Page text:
Should It Be Illegal To Buy And Sell Purple Hearts? One Congressman Thinks So
Military medal peddling is a lucrative market. With pawn shops, resale sites, and memorabilia stores offering Purple Hearts for cash, … Continued
Military medal peddling is a lucrative market. With pawn shops, resale sites, and memorabilia stores offering Purple Hearts for cash, military enthusiasts have been able to add precious medals, earned by those who sacrificed blood, sweat, and sometimes their lives, to their private collections.
“A lot of people don’t understand why people collect these. They think it’s a glorification of war. It’s the exact opposite: It’s the celebration of America’s good deeds,” Scott Kraska, operator of a site called BayStateMilitaria.com told NBC in 2012.
He added, “It’s memorializing those soldiers who lived and those soldiers who died, celebrating them, learning about them, caring about them through their artifacts – uniforms, diaries, letters and through their medals.”
The award, which is given to soldiers who are wounded or killed in action, is the longest running military medal, having originally been designated by George Washington as the Badge of Military Merit in 1782.
Now, online retailers price the medals at several hundred dollars each, but will charge more if they can prove who was the original recipient.
But a California congressman wants to see that practice come to an end. Republican Rep. Paul Cook, who served 26 years in the Marine Corps before joining Congress, introduced a bill at the end of September that would make selling Purple Hearts punishable by fine and up to six months in prison.
“These military collectors cheapen the Purple Heart by buying and selling this symbol of sacrifice like a pack of baseball cards,” Cook told Military Times.
The bill is named for Pvt. Corrado Piccoli, a World War II infantryman killed in action in 1944, whose Purple Heart was found an antique store in 2009. Its discovery led to the foundation of Purple Hearts Reunited, a nonprofit that returns Purple Hearts to the families of veterans who earned them.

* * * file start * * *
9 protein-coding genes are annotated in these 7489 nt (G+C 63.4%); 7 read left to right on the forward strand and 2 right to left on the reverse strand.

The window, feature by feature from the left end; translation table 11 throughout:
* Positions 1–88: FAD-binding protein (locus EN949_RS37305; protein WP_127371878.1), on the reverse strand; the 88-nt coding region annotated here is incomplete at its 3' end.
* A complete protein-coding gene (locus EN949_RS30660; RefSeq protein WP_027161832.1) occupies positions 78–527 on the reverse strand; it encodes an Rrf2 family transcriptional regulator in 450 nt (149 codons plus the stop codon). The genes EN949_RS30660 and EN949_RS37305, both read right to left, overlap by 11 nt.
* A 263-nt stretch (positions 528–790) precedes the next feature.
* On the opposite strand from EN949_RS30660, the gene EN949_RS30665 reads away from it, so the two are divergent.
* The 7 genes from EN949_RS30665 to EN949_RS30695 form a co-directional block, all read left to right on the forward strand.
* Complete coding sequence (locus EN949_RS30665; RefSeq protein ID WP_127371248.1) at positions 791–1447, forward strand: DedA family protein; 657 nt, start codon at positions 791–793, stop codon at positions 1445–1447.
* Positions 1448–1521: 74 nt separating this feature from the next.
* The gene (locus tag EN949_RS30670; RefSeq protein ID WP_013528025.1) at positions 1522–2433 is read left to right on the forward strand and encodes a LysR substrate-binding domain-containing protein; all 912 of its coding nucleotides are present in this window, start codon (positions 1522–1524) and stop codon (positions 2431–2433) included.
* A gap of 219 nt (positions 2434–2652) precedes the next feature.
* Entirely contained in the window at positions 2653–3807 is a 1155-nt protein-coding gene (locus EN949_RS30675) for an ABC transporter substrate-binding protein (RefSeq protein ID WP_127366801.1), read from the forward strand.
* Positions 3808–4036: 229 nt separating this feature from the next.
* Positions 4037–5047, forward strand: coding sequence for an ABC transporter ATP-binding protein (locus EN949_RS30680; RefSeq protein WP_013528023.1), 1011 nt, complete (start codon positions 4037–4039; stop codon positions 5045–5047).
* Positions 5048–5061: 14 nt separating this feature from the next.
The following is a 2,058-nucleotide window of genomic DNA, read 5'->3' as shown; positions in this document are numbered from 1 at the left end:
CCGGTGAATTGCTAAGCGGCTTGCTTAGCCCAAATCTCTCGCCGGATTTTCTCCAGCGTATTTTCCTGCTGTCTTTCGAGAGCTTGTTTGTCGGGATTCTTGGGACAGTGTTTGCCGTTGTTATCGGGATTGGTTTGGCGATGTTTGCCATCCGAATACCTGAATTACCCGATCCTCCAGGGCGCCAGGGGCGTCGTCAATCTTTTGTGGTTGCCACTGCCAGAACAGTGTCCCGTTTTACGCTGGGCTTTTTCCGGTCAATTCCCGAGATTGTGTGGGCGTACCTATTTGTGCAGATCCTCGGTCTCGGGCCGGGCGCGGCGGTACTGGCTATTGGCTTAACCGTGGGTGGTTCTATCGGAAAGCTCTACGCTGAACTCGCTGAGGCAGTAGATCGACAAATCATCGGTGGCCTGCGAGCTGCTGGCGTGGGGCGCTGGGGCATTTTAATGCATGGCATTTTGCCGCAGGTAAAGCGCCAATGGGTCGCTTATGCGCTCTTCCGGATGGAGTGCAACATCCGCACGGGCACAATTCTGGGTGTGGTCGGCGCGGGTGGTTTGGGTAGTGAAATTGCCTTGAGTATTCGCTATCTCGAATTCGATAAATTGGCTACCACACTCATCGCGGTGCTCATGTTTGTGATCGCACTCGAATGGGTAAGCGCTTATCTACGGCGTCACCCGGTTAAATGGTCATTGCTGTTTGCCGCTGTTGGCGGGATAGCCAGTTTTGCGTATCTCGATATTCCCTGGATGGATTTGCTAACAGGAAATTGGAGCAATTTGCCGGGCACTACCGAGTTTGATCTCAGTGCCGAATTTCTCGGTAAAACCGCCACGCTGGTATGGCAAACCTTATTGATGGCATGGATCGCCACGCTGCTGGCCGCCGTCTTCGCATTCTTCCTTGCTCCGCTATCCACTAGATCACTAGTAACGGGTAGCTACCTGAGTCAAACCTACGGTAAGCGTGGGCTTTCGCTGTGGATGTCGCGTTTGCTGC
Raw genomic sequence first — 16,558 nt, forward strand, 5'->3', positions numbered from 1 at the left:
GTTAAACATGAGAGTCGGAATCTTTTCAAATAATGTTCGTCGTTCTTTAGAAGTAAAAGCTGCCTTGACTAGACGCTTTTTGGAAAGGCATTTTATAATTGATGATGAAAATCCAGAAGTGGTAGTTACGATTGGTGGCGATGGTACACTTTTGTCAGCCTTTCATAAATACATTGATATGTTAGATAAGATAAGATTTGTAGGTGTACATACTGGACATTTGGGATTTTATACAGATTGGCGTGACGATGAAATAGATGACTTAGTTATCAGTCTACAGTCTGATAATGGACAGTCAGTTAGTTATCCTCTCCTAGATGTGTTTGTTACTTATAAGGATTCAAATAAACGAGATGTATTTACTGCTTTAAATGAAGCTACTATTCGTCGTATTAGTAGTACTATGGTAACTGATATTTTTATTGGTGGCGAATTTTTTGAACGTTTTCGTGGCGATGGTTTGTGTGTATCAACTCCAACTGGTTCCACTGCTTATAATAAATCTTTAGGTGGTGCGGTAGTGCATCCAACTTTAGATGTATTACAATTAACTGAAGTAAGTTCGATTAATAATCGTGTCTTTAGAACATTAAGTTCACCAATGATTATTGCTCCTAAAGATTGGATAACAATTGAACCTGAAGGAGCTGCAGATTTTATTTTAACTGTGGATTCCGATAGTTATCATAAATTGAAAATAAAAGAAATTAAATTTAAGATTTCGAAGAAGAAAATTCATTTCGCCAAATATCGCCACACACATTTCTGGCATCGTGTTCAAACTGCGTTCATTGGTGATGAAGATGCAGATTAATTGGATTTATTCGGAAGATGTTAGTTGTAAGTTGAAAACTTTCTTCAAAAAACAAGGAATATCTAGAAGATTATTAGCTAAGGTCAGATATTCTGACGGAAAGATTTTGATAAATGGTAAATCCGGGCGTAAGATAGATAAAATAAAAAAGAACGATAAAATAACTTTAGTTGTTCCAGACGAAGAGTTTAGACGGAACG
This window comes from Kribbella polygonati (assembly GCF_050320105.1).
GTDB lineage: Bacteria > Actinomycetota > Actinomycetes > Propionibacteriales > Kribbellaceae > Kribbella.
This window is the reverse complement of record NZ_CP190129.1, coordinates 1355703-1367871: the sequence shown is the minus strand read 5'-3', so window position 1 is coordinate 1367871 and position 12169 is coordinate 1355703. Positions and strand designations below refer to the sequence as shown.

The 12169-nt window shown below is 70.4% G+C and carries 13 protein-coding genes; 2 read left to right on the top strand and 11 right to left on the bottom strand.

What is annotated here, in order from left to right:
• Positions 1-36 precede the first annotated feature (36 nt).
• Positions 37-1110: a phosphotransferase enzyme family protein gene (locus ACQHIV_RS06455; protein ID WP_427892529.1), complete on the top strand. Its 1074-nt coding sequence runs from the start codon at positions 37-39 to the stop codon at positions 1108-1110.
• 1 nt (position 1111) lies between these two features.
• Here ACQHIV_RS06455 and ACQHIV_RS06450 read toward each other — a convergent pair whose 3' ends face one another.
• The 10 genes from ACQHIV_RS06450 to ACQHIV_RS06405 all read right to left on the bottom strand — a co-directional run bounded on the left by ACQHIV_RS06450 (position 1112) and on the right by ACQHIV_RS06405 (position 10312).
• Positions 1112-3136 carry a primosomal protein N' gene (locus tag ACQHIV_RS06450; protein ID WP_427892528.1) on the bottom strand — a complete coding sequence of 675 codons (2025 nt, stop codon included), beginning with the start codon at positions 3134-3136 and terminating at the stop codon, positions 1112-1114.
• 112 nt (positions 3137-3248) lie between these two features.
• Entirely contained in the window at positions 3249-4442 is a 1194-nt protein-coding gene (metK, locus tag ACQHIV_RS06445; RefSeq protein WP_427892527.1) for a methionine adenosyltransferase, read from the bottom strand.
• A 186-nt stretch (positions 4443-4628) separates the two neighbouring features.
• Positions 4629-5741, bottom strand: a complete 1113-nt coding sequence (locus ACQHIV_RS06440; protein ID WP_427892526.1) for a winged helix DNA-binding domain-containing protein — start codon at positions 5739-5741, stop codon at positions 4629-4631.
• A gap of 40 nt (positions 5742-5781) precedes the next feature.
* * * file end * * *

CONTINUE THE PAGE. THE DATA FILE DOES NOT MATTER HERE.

“I’m committed to defending our veterans and that means preserving their symbols of honor like the Purple Heart,” Cook said. “These medals belong with families or in museums, not on some collector’s auction block.”
Currently, only the Medal of Honor is exempt from resale. Under the Uniform Code of Military Justice, anyone caught buying or selling a Medal of Honor can face fines and up a year in prison. Under federal law, anyone outside the military caught doing so can be slapped with fines of up to $100,000 and a year in jail. However, after the Stolen Valor Act of 2005 was struck down, it is no longer illegal to purchase all other military medals.
While a number of these Purple Hearts on the market have been given away by family members who inherited them, some soldiers desperately in need of cash actually pawn the medals.
Cook's legislation, which would put the Purple Heart in a new protected category away from con artists and memorabilia collectors alike, would not allow exceptions for veterans who wish to sell their own medals, or for family members who want to sell the Purple Heart of a deceased relative. However, Cook’s staff told Military times that the bill is aimed primarily at reseller and collectors, not veterans.